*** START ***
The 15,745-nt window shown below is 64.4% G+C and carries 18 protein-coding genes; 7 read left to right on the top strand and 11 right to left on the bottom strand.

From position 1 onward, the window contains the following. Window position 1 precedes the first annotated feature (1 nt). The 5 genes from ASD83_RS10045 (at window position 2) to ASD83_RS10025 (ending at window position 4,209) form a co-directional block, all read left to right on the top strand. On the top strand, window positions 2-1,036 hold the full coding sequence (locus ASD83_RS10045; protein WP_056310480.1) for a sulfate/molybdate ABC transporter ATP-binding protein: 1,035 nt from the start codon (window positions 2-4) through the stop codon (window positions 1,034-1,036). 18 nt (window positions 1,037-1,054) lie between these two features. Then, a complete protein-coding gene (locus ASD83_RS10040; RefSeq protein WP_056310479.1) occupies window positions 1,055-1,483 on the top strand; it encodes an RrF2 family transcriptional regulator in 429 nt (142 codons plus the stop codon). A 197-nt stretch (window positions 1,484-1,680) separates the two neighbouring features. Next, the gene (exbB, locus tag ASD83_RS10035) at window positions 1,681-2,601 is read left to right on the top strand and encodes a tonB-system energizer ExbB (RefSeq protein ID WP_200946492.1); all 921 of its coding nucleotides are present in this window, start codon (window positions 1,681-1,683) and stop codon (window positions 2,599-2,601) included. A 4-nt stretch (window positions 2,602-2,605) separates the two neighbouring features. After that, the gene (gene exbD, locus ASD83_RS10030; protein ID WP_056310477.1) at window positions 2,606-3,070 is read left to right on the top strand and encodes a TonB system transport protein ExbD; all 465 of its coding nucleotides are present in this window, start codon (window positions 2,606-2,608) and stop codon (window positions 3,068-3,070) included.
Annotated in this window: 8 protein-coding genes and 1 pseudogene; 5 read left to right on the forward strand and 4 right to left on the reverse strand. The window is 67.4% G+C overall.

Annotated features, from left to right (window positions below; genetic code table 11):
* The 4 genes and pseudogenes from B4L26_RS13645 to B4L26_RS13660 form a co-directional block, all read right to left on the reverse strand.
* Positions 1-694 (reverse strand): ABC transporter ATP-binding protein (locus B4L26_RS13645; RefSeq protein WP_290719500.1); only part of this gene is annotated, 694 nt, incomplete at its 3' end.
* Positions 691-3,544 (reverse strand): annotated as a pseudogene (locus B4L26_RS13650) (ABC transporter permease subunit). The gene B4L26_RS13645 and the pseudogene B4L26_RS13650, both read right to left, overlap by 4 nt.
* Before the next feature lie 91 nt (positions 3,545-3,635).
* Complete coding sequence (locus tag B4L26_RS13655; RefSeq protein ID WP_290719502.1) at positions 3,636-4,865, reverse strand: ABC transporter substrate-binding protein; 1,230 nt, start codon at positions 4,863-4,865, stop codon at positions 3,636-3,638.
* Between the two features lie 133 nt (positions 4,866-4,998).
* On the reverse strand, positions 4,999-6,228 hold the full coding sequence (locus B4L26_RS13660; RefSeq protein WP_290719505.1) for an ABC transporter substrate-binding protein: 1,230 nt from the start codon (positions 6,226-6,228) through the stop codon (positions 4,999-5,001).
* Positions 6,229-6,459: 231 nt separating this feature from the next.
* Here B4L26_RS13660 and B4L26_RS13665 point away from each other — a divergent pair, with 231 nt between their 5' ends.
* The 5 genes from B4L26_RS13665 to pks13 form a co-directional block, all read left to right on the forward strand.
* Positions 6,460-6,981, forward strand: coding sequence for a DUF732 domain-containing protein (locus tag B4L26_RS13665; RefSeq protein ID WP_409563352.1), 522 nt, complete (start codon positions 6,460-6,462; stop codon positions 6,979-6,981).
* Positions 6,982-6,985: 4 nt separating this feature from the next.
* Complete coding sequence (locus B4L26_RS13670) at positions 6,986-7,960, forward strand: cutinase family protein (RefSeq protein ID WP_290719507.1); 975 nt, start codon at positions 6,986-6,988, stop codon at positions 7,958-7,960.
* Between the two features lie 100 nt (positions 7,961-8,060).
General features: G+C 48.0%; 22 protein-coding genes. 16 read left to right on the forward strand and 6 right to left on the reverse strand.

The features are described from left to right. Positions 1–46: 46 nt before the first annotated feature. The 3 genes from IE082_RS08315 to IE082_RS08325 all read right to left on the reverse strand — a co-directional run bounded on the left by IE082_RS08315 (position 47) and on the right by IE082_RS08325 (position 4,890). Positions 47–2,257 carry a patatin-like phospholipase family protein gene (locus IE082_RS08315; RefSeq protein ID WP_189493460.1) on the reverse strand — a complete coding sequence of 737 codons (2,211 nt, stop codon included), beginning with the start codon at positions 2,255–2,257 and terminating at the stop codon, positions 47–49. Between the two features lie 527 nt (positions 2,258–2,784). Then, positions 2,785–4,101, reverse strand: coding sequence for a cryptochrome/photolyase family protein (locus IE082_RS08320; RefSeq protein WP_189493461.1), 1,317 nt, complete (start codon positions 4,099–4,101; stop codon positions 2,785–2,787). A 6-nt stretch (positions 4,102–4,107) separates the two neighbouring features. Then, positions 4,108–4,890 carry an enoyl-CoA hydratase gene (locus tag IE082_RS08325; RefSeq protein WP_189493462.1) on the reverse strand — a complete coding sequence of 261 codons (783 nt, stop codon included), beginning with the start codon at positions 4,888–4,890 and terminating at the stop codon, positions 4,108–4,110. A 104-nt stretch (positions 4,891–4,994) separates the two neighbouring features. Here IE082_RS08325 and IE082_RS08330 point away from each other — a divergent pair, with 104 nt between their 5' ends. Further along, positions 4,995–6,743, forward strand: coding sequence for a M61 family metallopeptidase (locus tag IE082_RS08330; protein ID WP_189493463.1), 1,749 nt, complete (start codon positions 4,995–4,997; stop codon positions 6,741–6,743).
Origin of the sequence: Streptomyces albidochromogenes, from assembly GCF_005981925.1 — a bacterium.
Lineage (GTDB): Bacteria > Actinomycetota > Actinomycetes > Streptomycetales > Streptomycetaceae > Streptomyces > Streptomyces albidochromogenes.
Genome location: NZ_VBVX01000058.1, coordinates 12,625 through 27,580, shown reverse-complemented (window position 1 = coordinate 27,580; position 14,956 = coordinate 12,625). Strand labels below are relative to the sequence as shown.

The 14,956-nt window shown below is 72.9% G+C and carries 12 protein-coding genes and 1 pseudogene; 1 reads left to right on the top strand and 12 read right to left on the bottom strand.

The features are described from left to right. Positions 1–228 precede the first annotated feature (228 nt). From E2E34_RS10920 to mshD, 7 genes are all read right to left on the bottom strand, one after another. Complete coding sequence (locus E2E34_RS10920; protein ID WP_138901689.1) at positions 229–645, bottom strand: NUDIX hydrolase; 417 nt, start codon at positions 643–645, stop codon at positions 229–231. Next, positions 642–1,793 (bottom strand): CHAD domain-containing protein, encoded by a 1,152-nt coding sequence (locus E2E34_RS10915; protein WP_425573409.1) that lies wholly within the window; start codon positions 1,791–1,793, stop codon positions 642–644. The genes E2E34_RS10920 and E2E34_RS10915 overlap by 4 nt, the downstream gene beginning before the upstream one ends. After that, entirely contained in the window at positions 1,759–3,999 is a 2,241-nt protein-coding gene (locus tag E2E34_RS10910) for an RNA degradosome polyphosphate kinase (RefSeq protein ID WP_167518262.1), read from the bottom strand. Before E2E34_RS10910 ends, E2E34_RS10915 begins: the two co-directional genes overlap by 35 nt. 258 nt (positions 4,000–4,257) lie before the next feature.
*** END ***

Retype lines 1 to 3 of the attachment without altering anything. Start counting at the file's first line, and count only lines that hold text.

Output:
The 15,745-nt window shown below is 64.4% G+C and carries 18 protein-coding genes; 7 read left to right on the top strand and 11 right to left on the bottom strand.

From position 1 onward, the window contains the following. Window position 1 precedes the first annotated feature (1 nt). The 5 genes from ASD83_RS10045 (at window position 2) to ASD83_RS10025 (ending at window position 4,209) form a co-directional block, all read left to right on the top strand. On the top strand, window positions 2-1,036 hold the full coding sequence (locus ASD83_RS10045; protein WP_056310480.1) for a sulfate/molybdate ABC transporter ATP-binding protein: 1,035 nt from the start codon (window positions 2-4) through the stop codon (window positions 1,034-1,036). 18 nt (window positions 1,037-1,054) lie between these two features. Then, a complete protein-coding gene (locus ASD83_RS10040; RefSeq protein WP_056310479.1) occupies window positions 1,055-1,483 on the top strand; it encodes an RrF2 family transcriptional regulator in 429 nt (142 codons plus the stop codon). A 197-nt stretch (window positions 1,484-1,680) separates the two neighbouring features. Next, the gene (exbB, locus tag ASD83_RS10035) at window positions 1,681-2,601 is read left to right on the top strand and encodes a tonB-system energizer ExbB (RefSeq protein ID WP_200946492.1); all 921 of its coding nucleotides are present in this window, start codon (window positions 1,681-1,683) and stop codon (window positions 2,599-2,601) included. A 4-nt stretch (window positions 2,602-2,605) separates the two neighbouring features. After that, the gene (gene exbD, locus ASD83_RS10030; protein ID WP_056310477.1) at window positions 2,606-3,070 is read left to right on the top strand and encodes a TonB system transport protein ExbD; all 465 of its coding nucleotides are present in this window, start codon (window positions 2,606-2,608) and stop codon (window positions 3,068-3,070) included.
Annotated in this window: 8 protein-coding genes and 1 pseudogene; 5 read left to right on the forward strand and 4 right to left on the reverse strand. The window is 67.4% G+C overall.